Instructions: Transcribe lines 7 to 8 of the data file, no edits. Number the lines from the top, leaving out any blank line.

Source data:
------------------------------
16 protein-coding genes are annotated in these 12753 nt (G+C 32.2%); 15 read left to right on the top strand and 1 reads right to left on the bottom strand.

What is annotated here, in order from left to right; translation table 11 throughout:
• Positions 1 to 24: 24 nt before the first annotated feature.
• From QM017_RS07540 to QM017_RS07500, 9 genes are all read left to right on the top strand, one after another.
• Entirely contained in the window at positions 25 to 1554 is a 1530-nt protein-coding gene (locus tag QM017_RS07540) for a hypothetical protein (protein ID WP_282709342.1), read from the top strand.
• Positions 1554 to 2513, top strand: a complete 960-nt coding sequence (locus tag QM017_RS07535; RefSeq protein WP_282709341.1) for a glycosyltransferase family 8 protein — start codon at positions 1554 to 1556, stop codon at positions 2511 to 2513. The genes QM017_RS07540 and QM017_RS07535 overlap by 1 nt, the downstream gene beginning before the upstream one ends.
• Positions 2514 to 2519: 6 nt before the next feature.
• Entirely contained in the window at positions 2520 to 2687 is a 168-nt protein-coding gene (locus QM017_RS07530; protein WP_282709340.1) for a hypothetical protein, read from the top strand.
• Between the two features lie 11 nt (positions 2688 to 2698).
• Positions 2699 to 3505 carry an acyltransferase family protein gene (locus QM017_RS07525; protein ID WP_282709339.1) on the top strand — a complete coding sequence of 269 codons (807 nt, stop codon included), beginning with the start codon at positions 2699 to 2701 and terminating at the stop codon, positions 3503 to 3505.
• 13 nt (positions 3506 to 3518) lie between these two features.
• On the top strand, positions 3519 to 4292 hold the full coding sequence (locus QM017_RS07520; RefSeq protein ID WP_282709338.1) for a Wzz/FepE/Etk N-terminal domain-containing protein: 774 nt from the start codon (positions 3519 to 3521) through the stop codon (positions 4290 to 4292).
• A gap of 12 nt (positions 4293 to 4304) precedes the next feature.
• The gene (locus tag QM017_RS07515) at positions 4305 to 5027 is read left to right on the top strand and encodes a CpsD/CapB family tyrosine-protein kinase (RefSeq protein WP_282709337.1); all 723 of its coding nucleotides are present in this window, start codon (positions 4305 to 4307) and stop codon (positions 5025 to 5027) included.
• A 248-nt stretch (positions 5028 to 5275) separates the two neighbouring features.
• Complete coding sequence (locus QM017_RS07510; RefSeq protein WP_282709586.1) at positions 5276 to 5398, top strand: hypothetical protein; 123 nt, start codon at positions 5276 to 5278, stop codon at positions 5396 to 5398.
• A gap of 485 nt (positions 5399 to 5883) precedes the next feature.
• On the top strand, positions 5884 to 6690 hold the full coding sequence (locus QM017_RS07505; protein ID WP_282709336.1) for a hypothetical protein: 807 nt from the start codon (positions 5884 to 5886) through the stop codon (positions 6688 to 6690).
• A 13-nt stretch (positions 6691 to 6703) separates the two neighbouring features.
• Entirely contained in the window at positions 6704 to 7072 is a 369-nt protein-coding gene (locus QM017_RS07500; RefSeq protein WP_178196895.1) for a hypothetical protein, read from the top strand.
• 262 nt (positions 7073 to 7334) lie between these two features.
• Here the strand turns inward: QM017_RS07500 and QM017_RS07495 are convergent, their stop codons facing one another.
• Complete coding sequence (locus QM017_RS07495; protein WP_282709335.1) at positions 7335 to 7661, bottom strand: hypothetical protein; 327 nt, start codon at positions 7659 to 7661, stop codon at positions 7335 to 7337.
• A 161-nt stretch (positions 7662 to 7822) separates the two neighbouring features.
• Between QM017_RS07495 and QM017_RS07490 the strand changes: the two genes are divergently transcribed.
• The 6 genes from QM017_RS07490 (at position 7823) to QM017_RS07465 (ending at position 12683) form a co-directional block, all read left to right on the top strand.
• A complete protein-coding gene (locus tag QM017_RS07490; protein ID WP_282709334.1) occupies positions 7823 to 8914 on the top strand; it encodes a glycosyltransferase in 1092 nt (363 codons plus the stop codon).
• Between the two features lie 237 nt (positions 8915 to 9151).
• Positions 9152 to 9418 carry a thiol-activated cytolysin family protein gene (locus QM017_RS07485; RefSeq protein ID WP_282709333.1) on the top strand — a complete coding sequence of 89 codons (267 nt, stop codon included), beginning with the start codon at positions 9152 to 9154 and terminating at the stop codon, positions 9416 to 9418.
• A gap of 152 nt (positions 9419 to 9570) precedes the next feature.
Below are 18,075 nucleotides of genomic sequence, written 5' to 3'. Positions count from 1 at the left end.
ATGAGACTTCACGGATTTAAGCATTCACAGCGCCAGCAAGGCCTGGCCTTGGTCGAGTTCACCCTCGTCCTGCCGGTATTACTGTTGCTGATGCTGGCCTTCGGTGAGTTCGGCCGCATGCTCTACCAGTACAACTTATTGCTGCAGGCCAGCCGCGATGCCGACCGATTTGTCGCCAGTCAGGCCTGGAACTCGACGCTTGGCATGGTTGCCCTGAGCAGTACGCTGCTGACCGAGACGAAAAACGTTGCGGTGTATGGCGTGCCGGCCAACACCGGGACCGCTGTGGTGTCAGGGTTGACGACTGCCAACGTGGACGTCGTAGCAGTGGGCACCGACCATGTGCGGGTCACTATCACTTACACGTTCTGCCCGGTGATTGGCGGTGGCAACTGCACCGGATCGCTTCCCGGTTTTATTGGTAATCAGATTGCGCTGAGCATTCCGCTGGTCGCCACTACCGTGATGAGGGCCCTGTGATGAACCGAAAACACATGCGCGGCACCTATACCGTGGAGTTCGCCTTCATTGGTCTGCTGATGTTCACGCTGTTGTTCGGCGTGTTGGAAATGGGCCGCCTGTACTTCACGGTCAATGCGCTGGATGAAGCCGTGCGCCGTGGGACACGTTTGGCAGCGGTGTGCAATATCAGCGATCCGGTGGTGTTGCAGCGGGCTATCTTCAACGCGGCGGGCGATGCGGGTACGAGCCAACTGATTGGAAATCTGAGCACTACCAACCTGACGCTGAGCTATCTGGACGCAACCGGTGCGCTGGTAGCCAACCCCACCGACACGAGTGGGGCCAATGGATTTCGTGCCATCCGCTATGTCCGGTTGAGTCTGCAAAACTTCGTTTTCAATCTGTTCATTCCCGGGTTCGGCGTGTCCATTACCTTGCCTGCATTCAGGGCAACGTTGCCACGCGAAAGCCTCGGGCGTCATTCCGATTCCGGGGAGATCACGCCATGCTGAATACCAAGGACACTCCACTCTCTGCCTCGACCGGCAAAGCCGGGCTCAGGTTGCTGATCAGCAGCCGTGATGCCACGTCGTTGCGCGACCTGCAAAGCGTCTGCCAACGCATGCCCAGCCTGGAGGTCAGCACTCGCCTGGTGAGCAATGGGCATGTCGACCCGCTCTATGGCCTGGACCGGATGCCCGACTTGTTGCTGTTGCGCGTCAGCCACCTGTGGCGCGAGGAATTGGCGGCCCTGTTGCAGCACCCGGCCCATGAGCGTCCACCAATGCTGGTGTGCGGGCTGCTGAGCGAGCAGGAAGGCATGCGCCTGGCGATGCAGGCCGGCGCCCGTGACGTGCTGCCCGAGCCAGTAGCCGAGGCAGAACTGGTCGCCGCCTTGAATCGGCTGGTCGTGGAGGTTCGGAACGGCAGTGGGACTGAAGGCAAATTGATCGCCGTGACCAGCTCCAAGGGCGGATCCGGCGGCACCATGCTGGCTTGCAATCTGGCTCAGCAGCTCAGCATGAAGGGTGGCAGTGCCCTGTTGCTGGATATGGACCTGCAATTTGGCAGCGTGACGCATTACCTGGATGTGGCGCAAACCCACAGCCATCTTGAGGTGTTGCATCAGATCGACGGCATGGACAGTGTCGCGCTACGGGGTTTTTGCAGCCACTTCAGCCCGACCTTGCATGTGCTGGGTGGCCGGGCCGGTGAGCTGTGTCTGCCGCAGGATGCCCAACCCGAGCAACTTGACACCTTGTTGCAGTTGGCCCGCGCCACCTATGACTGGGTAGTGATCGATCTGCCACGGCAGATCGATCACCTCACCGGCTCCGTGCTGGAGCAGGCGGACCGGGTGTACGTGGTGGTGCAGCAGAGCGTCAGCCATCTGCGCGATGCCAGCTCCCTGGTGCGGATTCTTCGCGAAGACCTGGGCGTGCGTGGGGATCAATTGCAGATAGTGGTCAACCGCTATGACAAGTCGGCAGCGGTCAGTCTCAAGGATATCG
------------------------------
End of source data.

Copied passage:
• Positions 2514 to 2519: 6 nt before the next feature.
• Entirely contained in the window at positions 2520 to 2687 is a 168-nt protein-coding gene (locus QM017_RS07530; protein WP_282709340.1) for a hypothetical protein, read from the top strand.